Additionally, defendants need not, as plaintiff argues, have verified their answer to the
second amended complaint or included with it a certification pursuant to Local Civil Rule 11.2.
That rule requires verification only of petitions, not answers. L. Civ. R. 11.2. Furthermore, a
party must file a certification concerning whether the matter is the subject of any other litigation
with that party's "initial pleading, motion or other paper" (emphasis added). Id. As defendants
point out, they have already filed such a certification in this action, see Krause Certification,
Sept. 25, 2012, ECF No. 20, and nothing requires them to file another.
The next relief that plaintiff seeks is an order compelling defendants to provide a more
definite statement, pursuant to Federal Rule of Civil Procedure 12(e). 1 That rule states that "[a]
party may move for a more definite statement of a pleading to which a responsive pleading is
allowed but which is so vague or ambiguous that the party cannot reasonably prepare a
response." Fed. R. Civ. P. 12(e). Unlike complaints or answers that assert counterclaims or cross
claims, which require response, a party may file a reply to an answer that asserts no claims only
if ordered to do so by the Court. See Fed. R. Civ. P. 12(a)(l)(C); see also Harrison v. Linde, No.
2:12-cv-2000 KJM CKD P, 2013 WL 687074, at *l, 2013 U.S. Dist. LEXIS 25583, at *2 (E.D.
Cal. Feb. 25, 2013); Edmond v. Pikes Peak Direct Mktg., Inc., Civ. A. No. l l-cv-02021-CMAKLM, 2013 WL 535579, at *4, 2013 U.S. Dist. LEXIS 18723, at *11 (D. Colo. Jan. 17, 2013);
Treziakv. Petrich, No. 2:10-CV-358-JTM-PRC, 2013 U.S. Dist. LEXIS 52819, at *1-2 (N.D.
1 While plaintiff cites Rule 12(e) on the cover of his motion papers, he refers, in the text, to "FRCP 51" and includes
the text of Tax Court Rule 51, which governs motions for more definite statements in proceedings before the United
States Tax Court. As the Federal Rules of Civil Procedure govern herein, Rule 12(e) shall be applied.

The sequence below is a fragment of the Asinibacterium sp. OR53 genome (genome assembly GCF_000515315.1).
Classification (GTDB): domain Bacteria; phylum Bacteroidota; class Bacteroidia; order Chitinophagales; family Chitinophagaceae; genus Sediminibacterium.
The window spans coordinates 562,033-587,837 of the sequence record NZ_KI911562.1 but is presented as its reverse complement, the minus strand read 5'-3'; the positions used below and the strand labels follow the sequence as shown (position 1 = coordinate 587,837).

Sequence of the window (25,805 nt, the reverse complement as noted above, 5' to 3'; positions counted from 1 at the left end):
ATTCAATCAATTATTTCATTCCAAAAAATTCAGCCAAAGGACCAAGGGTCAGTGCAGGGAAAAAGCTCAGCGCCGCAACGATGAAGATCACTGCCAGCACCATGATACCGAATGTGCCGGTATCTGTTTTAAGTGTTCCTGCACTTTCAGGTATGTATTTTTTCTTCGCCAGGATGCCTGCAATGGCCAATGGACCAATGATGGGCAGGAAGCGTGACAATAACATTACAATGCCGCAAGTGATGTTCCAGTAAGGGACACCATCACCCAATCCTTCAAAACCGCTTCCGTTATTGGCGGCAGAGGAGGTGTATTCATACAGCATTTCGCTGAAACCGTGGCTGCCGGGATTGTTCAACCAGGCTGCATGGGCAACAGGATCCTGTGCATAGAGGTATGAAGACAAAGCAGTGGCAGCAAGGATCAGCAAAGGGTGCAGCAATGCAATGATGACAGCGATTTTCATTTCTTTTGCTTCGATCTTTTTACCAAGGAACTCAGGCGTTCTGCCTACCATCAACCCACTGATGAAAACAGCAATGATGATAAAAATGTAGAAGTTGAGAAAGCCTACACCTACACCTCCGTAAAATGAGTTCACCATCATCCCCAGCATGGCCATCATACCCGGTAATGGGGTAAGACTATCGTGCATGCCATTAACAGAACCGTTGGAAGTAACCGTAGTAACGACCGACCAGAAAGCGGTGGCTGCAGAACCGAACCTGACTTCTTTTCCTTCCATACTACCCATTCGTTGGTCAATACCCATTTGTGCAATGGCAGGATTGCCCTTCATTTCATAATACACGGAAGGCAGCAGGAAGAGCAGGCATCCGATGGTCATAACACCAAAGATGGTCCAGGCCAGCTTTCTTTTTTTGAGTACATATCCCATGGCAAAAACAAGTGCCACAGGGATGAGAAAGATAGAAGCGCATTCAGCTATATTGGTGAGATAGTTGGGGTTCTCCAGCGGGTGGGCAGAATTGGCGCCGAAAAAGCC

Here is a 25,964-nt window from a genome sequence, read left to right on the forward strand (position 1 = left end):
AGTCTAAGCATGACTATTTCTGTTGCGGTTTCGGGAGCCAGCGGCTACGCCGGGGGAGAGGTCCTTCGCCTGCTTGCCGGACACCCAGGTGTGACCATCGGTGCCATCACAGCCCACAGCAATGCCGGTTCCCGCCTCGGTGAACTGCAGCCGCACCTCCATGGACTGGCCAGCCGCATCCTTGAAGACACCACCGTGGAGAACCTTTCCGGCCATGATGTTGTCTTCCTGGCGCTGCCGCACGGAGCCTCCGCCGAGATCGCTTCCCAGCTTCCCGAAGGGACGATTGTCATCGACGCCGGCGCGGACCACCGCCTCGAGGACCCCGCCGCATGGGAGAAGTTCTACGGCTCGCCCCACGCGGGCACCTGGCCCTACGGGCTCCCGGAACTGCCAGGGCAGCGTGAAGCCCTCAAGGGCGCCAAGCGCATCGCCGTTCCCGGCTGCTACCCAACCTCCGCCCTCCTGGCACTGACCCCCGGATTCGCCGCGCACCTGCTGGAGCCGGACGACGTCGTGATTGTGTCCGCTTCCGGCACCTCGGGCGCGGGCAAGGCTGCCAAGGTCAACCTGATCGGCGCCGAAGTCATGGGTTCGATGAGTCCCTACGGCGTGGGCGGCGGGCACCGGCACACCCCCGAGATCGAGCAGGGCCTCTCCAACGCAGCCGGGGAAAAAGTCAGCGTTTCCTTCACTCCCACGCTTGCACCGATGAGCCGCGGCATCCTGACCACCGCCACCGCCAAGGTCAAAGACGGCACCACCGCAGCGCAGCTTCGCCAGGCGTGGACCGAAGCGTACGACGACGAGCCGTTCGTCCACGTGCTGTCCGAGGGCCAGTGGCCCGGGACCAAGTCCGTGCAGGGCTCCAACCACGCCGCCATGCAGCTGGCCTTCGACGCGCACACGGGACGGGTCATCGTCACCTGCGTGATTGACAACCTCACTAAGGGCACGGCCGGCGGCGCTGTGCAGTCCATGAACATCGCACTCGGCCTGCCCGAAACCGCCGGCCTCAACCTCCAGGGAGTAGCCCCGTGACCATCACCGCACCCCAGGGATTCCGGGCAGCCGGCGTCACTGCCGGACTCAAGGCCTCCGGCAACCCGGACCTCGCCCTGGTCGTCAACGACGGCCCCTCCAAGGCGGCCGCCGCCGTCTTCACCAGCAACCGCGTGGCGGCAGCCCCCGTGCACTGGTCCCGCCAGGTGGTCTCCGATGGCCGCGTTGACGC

Ind. Apr. 12, 2013). Accordingly, Rule 12(e) does not allow plaintiff to seek a more definite
statement of the assertions in defendants' answer, and, as the answer permits no response, the
explicit justification underlying such motions is absent. See Fed. R. Civ. P. 12(e); see also
Marley v. Donahue, Civ. No. 14-1597 (JBS/JS), 2014 WL 5152618, at *1, 2014 U.S. Dist.
LEXIS 146022, at *4 (D.N.J. Oct. 14, 2014) (holding that Rule 12(e) "endeavors to address a
pleading that 'is so vague or ambiguous that the opposing party cannot respond, even with a
simple denial, in good faith, without prejudice to [itself]"' (alteration in original) (quoting Clark
v. McDonald's Corp., 213 F.R.D. 198, 232-33 (D.N.J. 2003))).
Finally, plaintiff seeks sanctions against defendants' counsel, pursuant to Federal Rule of
Civil Procedure 1 l(c)(2). That rule states, in relevant part, "A motion for sanctions must be
made separately from any other motion and must describe the specific conduct that allegedly
violates Rule 1 l(b)." Fed. R. Civ. P. 1 l(c)(2). Plaintiff fails to meet either of these requirements,
as he seeks sanctions via a motion that also demands other relief and as he fails to identify
specific conduct by defendants' counsel that might justify the extraordinary measure of
sanctions. In any event, the Court's review of this action's procedural history does not reveal
that defendants' counsel has engaged in any conduct that might justify sanctions under Rule 11.
For the reasons stated above, plaintiffs motion, ECF No. 114, is DENIED in its entirety.
SO ORDERED, this 15th day of July 2015
on. Leda Dunn Wettre
United States Magistrate Judge
Clerk of the Court
Hon. Madeline Cox Arleo, U.S.D.J.